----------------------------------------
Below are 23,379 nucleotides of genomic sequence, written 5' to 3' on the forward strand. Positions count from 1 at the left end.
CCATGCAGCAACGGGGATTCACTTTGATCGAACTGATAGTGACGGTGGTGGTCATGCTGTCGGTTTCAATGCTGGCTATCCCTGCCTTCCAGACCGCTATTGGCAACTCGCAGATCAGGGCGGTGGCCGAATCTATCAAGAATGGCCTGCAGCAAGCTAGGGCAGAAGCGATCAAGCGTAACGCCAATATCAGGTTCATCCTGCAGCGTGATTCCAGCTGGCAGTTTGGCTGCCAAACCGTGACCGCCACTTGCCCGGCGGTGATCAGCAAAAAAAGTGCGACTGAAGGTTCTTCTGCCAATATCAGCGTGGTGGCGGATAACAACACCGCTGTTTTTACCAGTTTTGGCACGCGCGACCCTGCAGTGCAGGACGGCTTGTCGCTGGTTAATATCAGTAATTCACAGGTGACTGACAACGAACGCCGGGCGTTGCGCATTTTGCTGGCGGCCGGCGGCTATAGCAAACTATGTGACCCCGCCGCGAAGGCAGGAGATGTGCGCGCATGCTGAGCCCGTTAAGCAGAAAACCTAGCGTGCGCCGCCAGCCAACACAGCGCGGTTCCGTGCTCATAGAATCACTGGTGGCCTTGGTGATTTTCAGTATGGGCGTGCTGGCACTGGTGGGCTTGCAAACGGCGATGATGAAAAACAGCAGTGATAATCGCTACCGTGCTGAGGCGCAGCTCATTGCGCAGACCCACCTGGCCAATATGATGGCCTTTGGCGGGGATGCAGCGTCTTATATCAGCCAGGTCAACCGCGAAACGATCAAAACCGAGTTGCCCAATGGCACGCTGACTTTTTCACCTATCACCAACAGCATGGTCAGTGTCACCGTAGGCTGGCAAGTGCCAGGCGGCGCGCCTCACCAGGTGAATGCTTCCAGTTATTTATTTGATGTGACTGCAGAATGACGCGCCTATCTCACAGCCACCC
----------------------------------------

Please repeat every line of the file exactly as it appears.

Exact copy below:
Below are 23,379 nucleotides of genomic sequence, written 5' to 3' on the forward strand. Positions count from 1 at the left end.
CCATGCAGCAACGGGGATTCACTTTGATCGAACTGATAGTGACGGTGGTGGTCATGCTGTCGGTTTCAATGCTGGCTATCCCTGCCTTCCAGACCGCTATTGGCAACTCGCAGATCAGGGCGGTGGCCGAATCTATCAAGAATGGCCTGCAGCAAGCTAGGGCAGAAGCGATCAAGCGTAACGCCAATATCAGGTTCATCCTGCAGCGTGATTCCAGCTGGCAGTTTGGCTGCCAAACCGTGACCGCCACTTGCCCGGCGGTGATCAGCAAAAAAAGTGCGACTGAAGGTTCTTCTGCCAATATCAGCGTGGTGGCGGATAACAACACCGCTGTTTTTACCAGTTTTGGCACGCGCGACCCTGCAGTGCAGGACGGCTTGTCGCTGGTTAATATCAGTAATTCACAGGTGACTGACAACGAACGCCGGGCGTTGCGCATTTTGCTGGCGGCCGGCGGCTATAGCAAACTATGTGACCCCGCCGCGAAGGCAGGAGATGTGCGCGCATGCTGAGCCCGTTAAGCAGAAAACCTAGCGTGCGCCGCCAGCCAACACAGCGCGGTTCCGTGCTCATAGAATCACTGGTGGCCTTGGTGATTTTCAGTATGGGCGTGCTGGCACTGGTGGGCTTGCAAACGGCGATGATGAAAAACAGCAGTGATAATCGCTACCGTGCTGAGGCGCAGCTCATTGCGCAGACCCACCTGGCCAATATGATGGCCTTTGGCGGGGATGCAGCGTCTTATATCAGCCAGGTCAACCGCGAAACGATCAAAACCGAGTTGCCCAATGGCACGCTGACTTTTTCACCTATCACCAACAGCATGGTCAGTGTCACCGTAGGCTGGCAAGTGCCAGGCGGCGCGCCTCACCAGGTGAATGCTTCCAGTTATTTATTTGATGTGACTGCAGAATGACGCGCCTATCTCACAGCCACCC